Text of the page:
But the film does have its transgressive points, allowing it to still survive among the top five. It's a sports movie about the economic malaise and widening rich-poor gap of the 70s, the resulting cultural frustration that leads to a blood thirst for violent entertainment, and makes a fairly bold statement with the Ned Braden striptease scene by criticizing the pandering to fans by the sport through the commodification of athletes and their bodies. The ambiguous ending, when the Chiefs win the championship while their jobs remain tenuous, even flips the standard sports drama narrative by questioning how we evaluate success and heroism.

But it's the fact that you can't watch Slap Shot without wincing or even turning off the film part way that pushes it down this list. Time is no friend of this film.



Despite The Mighty Ducks being pretty typical Disney fare, it was the hockey movie for a generation of young hockey fans who'd never seen The Bad News Bears. A championship game that didn't consummate with a fight but instead a skilled play. A coach who tells his player, "I believe in you, Charlie. Win or Lose."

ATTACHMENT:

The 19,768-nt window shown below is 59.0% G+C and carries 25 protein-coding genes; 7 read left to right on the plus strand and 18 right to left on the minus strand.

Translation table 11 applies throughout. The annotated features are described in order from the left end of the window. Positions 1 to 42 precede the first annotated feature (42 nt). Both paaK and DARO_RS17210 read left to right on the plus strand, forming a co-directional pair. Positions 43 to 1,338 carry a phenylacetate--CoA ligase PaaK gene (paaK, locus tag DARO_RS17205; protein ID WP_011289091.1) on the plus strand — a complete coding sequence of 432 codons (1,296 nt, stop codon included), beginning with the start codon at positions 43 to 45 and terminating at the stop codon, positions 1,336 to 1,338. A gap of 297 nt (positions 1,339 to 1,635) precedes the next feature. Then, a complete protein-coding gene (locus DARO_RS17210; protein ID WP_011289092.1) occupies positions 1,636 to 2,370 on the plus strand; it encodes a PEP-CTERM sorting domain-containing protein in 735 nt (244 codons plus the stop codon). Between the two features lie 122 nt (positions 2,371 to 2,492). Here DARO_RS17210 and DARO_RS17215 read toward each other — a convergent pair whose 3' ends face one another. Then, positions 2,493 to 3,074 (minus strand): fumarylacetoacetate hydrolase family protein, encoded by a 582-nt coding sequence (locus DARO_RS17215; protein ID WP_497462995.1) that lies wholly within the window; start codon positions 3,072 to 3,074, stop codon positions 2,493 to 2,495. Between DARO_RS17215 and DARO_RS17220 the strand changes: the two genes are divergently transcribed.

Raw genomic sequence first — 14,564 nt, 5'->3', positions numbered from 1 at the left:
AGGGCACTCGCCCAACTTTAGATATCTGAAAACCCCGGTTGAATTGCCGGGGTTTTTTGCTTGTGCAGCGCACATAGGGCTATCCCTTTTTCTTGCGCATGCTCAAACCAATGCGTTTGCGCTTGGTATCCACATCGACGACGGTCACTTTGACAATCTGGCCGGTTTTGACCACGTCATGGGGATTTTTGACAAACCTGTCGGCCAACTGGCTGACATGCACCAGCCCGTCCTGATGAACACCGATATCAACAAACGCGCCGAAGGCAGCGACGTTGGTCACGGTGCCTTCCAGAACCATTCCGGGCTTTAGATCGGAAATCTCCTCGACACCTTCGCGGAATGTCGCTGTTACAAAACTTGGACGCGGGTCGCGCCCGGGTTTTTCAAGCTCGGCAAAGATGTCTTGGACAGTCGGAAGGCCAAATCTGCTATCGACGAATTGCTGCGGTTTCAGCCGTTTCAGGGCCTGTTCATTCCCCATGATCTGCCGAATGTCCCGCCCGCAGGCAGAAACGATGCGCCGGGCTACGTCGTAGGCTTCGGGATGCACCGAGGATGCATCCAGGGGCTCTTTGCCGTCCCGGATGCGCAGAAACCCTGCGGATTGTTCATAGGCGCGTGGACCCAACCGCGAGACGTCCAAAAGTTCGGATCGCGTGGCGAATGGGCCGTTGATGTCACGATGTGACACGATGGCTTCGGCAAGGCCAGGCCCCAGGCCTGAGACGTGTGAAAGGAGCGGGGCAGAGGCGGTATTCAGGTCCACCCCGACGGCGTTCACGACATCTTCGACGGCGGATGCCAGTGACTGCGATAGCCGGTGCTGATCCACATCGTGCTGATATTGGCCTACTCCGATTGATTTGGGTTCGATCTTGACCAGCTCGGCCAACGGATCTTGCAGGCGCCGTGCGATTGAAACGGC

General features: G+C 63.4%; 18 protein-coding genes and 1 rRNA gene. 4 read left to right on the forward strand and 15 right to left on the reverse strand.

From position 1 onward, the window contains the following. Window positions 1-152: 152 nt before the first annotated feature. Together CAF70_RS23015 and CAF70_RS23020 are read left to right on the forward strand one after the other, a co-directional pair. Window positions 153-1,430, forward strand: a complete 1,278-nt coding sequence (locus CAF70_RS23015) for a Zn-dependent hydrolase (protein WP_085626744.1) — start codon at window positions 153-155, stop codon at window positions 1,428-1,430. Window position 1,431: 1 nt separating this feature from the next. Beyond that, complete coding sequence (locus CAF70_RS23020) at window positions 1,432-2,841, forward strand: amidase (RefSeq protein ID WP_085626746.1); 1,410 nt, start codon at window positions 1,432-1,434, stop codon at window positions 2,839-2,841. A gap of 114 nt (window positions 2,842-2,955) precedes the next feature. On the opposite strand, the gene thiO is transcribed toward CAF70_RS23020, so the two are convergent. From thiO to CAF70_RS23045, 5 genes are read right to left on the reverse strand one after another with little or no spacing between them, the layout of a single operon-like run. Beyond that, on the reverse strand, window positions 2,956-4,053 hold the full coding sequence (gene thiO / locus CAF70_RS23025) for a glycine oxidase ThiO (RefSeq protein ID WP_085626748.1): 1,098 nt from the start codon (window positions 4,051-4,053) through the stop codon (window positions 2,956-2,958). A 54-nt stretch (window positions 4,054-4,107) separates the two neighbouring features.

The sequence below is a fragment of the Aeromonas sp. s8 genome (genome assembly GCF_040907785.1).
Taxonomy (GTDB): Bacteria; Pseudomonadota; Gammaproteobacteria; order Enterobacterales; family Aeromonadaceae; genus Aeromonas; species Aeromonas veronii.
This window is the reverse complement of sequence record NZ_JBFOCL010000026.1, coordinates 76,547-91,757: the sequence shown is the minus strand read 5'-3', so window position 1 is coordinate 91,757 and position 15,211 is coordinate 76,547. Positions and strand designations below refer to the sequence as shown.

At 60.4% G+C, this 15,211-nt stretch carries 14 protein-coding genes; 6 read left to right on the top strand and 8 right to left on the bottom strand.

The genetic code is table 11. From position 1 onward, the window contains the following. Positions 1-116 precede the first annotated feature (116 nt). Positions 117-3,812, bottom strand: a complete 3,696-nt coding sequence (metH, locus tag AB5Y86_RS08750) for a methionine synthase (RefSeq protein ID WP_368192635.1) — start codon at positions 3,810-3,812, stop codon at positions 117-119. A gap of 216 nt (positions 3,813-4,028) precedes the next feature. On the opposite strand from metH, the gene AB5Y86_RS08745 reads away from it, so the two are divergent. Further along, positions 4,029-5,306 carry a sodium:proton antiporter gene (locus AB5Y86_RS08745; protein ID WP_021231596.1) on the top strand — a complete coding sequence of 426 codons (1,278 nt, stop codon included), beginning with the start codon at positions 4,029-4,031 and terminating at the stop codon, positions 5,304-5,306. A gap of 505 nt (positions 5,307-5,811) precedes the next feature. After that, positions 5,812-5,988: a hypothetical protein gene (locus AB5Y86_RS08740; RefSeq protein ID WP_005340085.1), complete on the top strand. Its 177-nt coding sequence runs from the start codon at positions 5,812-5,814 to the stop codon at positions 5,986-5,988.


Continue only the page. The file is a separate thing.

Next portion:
The Mighty Ducks condemns the win-at-all-costs attitude of many hockey films while a team of lower-middle class kids beat the rich kids. It's one of the few to include non-white and non-male players on the featured team, and gives on- and off-ice screen time to just about every character.

The movie has a lot to do with classism in hockey, albeit in a sanitized way: The Ducks resent that their coach was once a (rich) Hawks player, one Duck calls his teammate and former Hawk Adam Banks a "cake-eater," and yet coach Bombay (Emilio Estevez) uses sponsorship dollars from his wealthy law firm to pay for necessary jerseys and equipment. In The Mighty Ducks, success in hockey still comes at the expense of your wallet.